PACS Requirements for Digital Breast Tomosynthesis (DBT), 3D Mammography, & Molecular Breast Imaging (MBI)

Posted by Les Trachtman on Oct 11, 2016 11:56:07 AM

what is tomosynthesis

Photo Credit ACRIN/Hologic 

Currently, there are disagreements about the appropriate starting age and frequency of mammographic breast scans. However, due to recent governmental recommendations and reduced insurance reimbursement, the frequency of these radiologic visits will likely be delayed to once every two years. Concurrent with these new recommendations, advances in technology have emerged to supplement mammography to enhance the detection of breast tissue tumors without increasing the incidence of false positives. Both new technology and the likely increase in the span between imaging examinations pose challenges to your PACS.

Is your facility prepared to handle these coming changes in breast imaging? This post will help you navigate these issues and outline PACS requirements for Digital Breast Tomosynthesis (DBT), 3D Mammography, MRI, and Molecular Breast Imaging (MBI) that you should consider. 

New Techniques and Technologies in Breast Imaging 

It is now more critical than ever that your PACS is capable of handling the various new breast cancer screening modalities and ensuring prior imaging for each patient is readily available.

Magnetic Resonance Imaging (MRI) has long been the preferred tool to supplement mammograms for women who are considered high-risk and/or have dense breasts. However, Digital Breast Tomosynthesis (DBT), a 3D breast imaging technology, has recently gained in popularity as a supplement to mammography in difficult cases and is becoming available in many imaging centers. Studies have found that women who have undergone DBT have decreased recall rates and increased cancer detection. 

Most recently Molecular Breast Imaging (MBI), pioneered at the Mayo Clinic, has emerged as an even further enhanced breast imaging technology. At the Mayo Clinic, MBI detected 3.6 times as many invasive cancers as mammography. Its use is strictly a supplemental technology designed to find tumors in women with dense breast tissue.

Medical Image Size and Storage Challenges 

Digital Breast Tomosynthesis poses the greatest medical image storage challenge of the new breast imaging technologies. DBT takes between 10 and 100 images of each breast, depending on the imaging modality and breast size. These images are then aggregated together and rendered in 3 dimensions to provide a highly focussed view of the breast tissue. Since traditional mammograms capture only 2 images of each breast (top to bottom and side to side), DBT generates significantly larger study sizes. Typical tomosynthesis studies average about 450 MB in size but can be as large as 3 GB. This increase in file size may slow digital image transmission and use of storage media. 

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Access to Prior Studies

With each of these technologies, it is important to have access to prior breast imaging studies to compare the changes since previous examinations. Gaining access to these studies can sometimes be problematic. Patients who had prior imaging done at a different facility need to bring CDs or DVDs of these prior studies and the existing PACS needs a foolproof methodology for uploading these studies for comparison. Every practice has received discs that were unreadable, damaged, or contained the wrong information. Oftentimes patients simply forget their CDs entirely. This all causes delays in diagnosis or even leads to erroneous comparisons. Some studies, such as DBT, may not even fit on a single CD or DVD, making the physical transport of these studies difficult.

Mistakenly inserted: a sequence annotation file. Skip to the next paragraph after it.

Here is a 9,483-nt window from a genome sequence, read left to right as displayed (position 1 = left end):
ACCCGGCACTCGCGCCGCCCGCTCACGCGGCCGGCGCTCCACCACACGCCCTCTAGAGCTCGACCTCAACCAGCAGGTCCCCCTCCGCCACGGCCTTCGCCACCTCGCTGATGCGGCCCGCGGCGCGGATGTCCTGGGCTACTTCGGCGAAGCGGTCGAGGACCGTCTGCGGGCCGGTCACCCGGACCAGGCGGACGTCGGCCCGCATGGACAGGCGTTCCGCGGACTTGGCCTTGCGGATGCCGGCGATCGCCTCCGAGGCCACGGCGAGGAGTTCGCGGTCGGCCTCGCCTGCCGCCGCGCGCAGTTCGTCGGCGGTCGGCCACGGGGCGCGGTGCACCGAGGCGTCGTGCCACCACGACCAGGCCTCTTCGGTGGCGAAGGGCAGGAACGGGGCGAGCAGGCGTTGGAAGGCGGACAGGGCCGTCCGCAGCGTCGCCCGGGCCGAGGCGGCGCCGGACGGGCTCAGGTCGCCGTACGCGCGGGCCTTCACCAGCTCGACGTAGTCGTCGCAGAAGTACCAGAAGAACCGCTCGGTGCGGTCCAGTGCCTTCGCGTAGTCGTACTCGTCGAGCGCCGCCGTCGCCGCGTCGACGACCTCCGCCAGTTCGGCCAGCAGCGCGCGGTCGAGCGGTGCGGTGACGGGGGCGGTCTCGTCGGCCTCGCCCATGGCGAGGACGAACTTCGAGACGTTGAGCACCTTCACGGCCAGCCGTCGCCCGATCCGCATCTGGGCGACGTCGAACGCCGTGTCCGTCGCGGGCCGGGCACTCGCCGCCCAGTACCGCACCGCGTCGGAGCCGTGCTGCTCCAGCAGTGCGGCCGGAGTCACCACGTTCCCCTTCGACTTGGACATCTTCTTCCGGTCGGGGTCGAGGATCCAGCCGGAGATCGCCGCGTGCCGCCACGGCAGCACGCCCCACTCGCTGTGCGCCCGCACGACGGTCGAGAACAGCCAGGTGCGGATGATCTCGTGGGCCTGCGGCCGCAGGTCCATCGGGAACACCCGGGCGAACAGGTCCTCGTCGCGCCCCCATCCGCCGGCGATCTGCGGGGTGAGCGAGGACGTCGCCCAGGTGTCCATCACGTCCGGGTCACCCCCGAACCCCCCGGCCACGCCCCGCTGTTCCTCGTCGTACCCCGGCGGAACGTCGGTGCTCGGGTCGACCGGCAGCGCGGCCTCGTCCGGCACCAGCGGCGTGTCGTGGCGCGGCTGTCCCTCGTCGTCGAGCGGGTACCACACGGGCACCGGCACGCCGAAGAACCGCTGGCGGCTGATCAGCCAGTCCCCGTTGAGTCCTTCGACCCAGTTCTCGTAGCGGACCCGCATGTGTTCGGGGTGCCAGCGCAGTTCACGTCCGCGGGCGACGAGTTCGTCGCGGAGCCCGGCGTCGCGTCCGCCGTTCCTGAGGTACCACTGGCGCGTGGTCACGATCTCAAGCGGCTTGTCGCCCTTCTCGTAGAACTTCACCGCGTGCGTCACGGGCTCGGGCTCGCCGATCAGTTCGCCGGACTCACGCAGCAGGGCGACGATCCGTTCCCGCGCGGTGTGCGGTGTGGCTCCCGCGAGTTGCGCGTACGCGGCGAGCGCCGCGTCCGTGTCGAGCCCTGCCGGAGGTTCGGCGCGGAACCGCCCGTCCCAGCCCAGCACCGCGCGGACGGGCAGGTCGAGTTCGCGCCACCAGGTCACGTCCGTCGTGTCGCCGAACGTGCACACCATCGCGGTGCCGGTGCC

On-site PACS can fill up as years of these studies begin to accumulate for their patients. The ability to capture these studies electronically in the cloud provides great advantage to the more traditional siloed and static PACS. All too often physicians make the decision to add new imaging modalities without considering whether their existing PACS is capable of supporting the expensive new equipment purchase. The last thing you want is your PACS hindering your ability to begin to amortize your modality investment.

6 Things to Consider

As you consider these new and emerging technologies that will no doubt improve your patients’ outcomes, it would be useful to do your own self analysis in advance of any new purchases to be sure your PACS requirements for Digital Breast Tomosynthesis (DBT), 3D Mammography, MRI, and Molecular Breast Imaging (MBI) are met.  Such PACS requirements include:

  • Robust enough storage to accept large image studies
  • Expandable storage as these images begin to cumulate
  • Fool-proof mechanisms for uploading studies from CDs and DVDs
  • Able to receive studies electronically
  • Quick and efficient recall of prior patient studies
  • Capable of the appropriate protocols for on-screen comparison

Considering your PACS in advance of your new equipment purchase will help ensure your investment provides you with the intended payback.

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To Learn More About Digital Breast Tomosynthesis (DBT)  Watch Our Webinar: 

pacs requirements for digital breast tomosynthesis

Featuring Dr. Mark Baganz of Chesapeake Medical Imaging

This free Webinar covers a comparision of 2D vs 3D Mammography, a review of Digital Breat Tomosynthesis, equipment cost considerations, as well as technical requirements to consider before making a switch.  

Whether you are a doctor considering implementing 3D Mammograpy, a practice owner trying to learn more about new technologies, or even a patient curious about new treatment options -- this webinar is right for you! 

Watch 2D vs 3D Mammography Webinar 

Topics: PACS, Breast Cancer, Tomosynthesis, Mammograms

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